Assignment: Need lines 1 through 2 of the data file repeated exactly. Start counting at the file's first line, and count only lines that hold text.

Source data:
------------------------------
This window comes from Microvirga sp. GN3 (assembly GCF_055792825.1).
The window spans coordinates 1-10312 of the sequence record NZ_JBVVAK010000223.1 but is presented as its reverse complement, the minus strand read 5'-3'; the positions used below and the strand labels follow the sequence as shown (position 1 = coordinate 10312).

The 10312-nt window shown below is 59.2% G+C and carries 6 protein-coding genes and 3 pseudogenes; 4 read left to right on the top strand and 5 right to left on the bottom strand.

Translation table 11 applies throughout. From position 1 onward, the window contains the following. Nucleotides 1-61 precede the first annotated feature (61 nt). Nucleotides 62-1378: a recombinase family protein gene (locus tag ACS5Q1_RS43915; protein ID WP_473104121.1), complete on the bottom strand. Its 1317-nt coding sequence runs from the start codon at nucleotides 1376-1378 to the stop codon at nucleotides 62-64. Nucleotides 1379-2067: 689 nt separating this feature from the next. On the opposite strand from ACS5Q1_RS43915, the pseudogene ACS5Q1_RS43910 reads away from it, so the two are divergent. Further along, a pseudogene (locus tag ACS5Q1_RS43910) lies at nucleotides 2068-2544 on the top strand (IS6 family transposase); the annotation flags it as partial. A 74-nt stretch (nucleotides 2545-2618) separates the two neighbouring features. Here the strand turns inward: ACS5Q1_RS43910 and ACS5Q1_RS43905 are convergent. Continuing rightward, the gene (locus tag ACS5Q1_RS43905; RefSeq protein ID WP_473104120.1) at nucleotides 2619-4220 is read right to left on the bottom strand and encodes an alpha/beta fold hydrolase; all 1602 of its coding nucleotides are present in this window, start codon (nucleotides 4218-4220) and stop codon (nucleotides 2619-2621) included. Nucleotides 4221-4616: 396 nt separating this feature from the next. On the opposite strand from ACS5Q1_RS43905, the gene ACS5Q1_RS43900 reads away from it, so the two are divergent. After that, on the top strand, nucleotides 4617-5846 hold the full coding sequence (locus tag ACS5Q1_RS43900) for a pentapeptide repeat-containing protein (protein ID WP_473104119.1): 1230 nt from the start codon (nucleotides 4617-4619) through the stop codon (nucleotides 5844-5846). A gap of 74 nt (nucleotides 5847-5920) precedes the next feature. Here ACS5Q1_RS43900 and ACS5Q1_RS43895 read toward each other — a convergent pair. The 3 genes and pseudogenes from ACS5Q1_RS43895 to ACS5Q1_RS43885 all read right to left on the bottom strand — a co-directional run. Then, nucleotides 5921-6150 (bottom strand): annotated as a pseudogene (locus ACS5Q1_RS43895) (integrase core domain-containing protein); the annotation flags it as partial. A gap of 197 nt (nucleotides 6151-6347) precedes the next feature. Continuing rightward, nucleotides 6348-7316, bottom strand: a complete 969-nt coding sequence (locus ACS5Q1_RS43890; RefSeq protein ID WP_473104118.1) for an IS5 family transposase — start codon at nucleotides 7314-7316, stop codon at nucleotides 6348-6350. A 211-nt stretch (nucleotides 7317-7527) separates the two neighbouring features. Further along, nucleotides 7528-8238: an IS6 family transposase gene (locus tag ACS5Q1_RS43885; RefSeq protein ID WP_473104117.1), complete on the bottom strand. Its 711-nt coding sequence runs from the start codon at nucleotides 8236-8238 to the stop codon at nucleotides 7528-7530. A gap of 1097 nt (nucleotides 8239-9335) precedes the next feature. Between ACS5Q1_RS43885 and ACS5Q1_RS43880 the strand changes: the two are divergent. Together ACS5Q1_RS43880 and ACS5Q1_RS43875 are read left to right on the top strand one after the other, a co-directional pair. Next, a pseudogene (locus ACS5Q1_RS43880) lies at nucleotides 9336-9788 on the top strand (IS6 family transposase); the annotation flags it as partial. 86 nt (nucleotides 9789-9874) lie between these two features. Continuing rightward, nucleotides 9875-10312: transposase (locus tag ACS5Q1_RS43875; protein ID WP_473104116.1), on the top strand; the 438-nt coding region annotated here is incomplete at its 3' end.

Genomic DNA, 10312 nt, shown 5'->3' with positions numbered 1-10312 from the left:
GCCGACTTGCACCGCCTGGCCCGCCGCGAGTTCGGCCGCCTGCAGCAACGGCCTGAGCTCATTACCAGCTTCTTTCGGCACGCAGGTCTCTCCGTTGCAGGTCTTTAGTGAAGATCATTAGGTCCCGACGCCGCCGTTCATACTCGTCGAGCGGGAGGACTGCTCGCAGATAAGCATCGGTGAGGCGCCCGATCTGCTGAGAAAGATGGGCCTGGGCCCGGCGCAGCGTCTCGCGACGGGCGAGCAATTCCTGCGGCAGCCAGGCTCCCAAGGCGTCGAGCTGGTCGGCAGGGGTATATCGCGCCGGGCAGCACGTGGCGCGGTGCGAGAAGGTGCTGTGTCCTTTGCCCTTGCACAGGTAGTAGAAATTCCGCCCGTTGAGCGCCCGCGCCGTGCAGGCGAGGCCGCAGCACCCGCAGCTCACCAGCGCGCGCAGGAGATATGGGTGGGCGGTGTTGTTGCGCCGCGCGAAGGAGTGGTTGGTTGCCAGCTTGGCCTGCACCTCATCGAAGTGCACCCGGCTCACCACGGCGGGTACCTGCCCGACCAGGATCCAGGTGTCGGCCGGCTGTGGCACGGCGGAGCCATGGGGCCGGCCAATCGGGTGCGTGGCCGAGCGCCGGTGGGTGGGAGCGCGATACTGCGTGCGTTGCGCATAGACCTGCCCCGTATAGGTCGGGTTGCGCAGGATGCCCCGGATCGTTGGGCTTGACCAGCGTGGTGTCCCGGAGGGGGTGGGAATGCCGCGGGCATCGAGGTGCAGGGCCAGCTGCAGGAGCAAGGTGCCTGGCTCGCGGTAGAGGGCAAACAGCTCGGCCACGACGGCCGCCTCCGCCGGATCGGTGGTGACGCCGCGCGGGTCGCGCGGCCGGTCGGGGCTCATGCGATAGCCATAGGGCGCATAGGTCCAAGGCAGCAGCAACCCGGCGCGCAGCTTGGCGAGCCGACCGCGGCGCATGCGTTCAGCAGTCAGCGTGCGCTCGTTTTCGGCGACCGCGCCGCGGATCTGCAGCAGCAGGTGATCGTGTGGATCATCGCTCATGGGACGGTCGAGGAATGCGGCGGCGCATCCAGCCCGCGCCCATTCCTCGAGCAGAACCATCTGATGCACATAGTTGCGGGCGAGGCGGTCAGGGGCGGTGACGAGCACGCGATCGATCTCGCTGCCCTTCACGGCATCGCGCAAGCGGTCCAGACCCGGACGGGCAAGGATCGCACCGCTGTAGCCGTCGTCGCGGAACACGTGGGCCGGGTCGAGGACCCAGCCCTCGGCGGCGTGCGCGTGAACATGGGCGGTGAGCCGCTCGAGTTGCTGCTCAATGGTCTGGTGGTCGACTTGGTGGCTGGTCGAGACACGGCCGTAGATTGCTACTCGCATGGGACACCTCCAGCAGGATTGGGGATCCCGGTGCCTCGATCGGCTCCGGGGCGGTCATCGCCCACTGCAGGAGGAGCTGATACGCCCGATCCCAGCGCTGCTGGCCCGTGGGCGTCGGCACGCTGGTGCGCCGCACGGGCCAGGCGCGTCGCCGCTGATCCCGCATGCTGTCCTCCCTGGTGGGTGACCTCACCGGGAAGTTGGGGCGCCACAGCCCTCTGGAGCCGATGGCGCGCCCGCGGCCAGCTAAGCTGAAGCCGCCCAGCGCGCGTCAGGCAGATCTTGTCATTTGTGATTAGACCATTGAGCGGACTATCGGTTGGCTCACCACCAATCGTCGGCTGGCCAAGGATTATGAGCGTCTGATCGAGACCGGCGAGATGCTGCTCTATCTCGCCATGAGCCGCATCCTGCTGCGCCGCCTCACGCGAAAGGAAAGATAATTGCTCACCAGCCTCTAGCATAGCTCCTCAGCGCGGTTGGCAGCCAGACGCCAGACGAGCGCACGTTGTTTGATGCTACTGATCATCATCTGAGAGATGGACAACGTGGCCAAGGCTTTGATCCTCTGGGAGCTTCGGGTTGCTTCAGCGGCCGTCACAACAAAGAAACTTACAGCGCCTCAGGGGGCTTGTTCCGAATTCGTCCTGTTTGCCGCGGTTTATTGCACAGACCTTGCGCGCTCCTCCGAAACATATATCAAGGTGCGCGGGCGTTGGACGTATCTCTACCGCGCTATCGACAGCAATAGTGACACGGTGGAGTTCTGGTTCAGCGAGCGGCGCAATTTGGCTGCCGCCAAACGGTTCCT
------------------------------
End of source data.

This window comes from Microvirga sp. GN3 (assembly GCF_055792825.1).
The window spans coordinates 1-10312 of the sequence record NZ_JBVVAK010000223.1 but is presented as its reverse complement, the minus strand read 5'-3'; the positions used below and the strand labels follow the sequence as shown (position 1 = coordinate 10312).